Stopping distances on a downward slope

In summary, a 1500 kg car traveling at 30.0 m/s on a 10o slope comes to a stop after the driver slams on the brakes. The stopping distance can be determined using the formula KE = frictional force * stopping distance - acceleration due to gravity * stopping distance, after resolving the force of gravity into two component vectors.
  • #1
GayYoda
10
0

Homework Statement


A 1500 kg car is traveling at a speed of 30.0 m s-1 when the driver slams on the brakes and skids to a halt. Determine the stopping distance if the car is traveling down a 10o slope. The coefficient of kinetic friction between the car
and the road is 0.80.

Homework Equations


F=ma

The Attempt at a Solution


i know that KE = Frictional force * stopping distance and i think in this case it is KE = frictional force * stopping distance - acceleration due to gravity * stopping distance but i can't work out what the acceleration due to gravity because of the slope
 
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  • #2
  • #3
Hints:

Does the car only have KE at the start of the skid?

You can resolve any vector such as the force of gravity into two component vectors at right angles to each other.
 
  • #4
GayYoda said:
i know that KE = Frictional force * stopping distance
That is valid in a horizontal plane. What when the plane is at an angle ?
 

Related to Stopping distances on a downward slope

1. What is a stopping distance on a downward slope?

A stopping distance on a downward slope refers to the distance a vehicle needs to come to a complete stop when traveling downhill. It takes into account both the reaction time of the driver and the braking distance of the vehicle.

2. How is the stopping distance affected by the slope?

The stopping distance on a downward slope is longer compared to a flat road due to the increased gravitational force pulling the vehicle downhill. This means the vehicle will require more braking force to come to a complete stop.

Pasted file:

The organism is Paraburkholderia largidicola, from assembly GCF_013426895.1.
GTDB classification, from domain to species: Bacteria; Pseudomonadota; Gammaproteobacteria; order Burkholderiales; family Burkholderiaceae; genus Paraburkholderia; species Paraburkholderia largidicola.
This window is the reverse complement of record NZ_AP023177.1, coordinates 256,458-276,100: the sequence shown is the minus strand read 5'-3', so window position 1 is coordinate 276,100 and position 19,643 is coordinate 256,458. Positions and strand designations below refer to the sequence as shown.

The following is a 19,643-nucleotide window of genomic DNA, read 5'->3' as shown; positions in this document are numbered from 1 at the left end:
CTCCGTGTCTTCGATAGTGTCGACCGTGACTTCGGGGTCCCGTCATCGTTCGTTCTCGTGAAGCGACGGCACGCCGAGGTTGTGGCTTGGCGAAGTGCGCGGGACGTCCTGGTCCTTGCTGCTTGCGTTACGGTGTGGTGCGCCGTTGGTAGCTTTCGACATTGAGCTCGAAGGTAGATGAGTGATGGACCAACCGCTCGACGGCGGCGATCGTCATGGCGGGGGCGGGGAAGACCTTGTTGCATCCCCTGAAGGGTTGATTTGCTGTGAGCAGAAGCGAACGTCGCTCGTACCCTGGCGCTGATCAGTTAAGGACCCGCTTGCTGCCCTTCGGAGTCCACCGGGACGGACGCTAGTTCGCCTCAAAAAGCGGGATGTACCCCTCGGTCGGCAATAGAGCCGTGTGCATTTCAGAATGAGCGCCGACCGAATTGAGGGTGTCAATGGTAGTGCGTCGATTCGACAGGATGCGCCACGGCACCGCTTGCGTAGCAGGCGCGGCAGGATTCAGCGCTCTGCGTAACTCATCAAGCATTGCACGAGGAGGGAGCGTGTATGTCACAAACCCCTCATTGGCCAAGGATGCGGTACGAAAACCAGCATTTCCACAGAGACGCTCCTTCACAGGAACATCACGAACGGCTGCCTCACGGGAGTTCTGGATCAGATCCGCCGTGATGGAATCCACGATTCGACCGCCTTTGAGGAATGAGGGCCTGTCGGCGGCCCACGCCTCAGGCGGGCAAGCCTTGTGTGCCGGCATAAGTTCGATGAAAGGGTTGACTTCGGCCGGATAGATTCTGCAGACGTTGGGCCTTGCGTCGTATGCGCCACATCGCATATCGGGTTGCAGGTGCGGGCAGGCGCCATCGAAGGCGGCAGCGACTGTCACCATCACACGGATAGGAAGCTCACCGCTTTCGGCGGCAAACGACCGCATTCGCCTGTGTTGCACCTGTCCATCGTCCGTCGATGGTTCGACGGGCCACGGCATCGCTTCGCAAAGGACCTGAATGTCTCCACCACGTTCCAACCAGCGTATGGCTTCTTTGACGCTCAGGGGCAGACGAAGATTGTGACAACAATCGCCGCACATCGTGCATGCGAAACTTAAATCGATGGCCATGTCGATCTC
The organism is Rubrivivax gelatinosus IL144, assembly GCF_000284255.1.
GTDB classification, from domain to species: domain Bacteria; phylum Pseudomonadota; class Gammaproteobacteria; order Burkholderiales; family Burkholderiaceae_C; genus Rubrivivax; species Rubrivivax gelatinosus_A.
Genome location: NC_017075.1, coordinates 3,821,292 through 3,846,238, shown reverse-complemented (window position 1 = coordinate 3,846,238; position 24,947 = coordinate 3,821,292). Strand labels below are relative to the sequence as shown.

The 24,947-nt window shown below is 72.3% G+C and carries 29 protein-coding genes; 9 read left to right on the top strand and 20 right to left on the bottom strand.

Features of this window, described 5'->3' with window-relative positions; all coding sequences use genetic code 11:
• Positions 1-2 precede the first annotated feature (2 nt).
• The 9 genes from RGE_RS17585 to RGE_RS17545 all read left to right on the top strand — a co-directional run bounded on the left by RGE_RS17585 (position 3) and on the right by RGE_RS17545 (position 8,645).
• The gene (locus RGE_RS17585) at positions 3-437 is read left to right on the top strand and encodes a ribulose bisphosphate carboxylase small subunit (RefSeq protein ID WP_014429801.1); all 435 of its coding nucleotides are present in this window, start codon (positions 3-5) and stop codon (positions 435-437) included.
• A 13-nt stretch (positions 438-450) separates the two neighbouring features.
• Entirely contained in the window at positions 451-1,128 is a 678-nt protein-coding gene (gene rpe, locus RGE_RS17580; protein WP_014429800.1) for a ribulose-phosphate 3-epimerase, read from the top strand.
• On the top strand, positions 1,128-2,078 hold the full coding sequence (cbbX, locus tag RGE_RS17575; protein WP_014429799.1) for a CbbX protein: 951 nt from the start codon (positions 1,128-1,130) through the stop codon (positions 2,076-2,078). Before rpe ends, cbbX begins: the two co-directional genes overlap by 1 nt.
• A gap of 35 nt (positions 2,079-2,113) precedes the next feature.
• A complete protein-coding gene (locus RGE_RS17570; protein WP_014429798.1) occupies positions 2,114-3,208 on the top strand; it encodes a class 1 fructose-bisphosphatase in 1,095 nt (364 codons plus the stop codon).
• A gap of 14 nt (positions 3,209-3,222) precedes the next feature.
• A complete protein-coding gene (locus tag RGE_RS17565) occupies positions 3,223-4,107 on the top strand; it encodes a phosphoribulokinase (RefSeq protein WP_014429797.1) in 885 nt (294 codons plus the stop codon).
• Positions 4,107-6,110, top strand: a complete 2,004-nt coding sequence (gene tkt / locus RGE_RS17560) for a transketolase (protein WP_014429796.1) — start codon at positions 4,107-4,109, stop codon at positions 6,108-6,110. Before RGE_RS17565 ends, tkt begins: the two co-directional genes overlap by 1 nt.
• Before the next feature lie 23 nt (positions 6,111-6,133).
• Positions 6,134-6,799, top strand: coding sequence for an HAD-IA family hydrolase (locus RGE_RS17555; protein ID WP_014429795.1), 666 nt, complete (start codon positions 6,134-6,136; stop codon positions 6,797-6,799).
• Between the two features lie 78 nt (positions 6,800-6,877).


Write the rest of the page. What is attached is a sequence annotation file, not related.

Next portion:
3. What factors affect the stopping distance on a downward slope?

The factors that affect the stopping distance on a downward slope include the slope angle, vehicle speed, road conditions, and the condition of the vehicle's brakes. Other factors such as weather conditions and the weight of the vehicle can also play a role.

4. How can I calculate the stopping distance on a downward slope?

The stopping distance on a downward slope can be calculated by using the equation: Stopping Distance = Reaction Distance + Braking Distance. The reaction distance is the distance traveled by the vehicle during the driver's reaction time, while the braking distance is the distance traveled while the vehicle is braking. Both of these distances can be affected by the slope of the road.

5. How can I ensure a safe stopping distance on a downward slope?

To ensure a safe stopping distance on a downward slope, it is important to maintain a safe speed and keep a safe distance from other vehicles. Regular maintenance of the vehicle's brakes is also crucial. It is also important to pay attention to road conditions and adjust your driving accordingly on a downward slope.

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